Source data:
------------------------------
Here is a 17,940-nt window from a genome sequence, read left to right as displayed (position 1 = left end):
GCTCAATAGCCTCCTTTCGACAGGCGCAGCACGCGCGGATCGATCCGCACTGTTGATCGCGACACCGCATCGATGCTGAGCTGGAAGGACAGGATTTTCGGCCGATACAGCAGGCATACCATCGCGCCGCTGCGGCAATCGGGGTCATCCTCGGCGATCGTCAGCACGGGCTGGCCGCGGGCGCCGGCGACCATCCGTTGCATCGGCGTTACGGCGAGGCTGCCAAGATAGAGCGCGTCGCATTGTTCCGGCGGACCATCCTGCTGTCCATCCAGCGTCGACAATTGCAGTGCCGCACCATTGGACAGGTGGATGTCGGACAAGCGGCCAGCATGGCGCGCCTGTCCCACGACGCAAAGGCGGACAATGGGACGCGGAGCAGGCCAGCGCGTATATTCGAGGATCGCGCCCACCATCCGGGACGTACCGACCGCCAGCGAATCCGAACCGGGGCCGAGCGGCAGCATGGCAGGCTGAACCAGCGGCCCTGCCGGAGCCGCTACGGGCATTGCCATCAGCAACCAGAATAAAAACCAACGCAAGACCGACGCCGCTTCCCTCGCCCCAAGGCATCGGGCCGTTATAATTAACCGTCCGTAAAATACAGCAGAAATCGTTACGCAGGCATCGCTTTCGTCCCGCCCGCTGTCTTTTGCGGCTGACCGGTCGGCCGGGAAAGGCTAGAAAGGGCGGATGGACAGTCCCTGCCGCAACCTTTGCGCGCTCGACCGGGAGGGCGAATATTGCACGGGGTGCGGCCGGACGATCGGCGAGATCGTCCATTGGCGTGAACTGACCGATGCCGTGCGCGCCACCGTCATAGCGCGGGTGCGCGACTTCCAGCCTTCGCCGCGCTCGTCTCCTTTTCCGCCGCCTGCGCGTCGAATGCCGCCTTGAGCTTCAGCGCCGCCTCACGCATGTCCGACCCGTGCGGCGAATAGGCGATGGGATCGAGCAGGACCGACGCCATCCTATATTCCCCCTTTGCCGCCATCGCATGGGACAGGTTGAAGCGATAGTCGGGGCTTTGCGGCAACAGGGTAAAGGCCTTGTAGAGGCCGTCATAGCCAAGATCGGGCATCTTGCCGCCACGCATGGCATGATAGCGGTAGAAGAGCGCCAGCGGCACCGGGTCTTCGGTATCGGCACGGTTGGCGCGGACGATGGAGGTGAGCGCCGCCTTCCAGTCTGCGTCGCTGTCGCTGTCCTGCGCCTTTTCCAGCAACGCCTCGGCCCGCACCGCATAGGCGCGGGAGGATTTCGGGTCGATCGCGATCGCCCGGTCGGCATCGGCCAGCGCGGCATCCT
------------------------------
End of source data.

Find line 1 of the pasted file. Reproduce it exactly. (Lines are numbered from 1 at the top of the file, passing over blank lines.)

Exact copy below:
Here is a 17,940-nt window from a genome sequence, read left to right as displayed (position 1 = left end):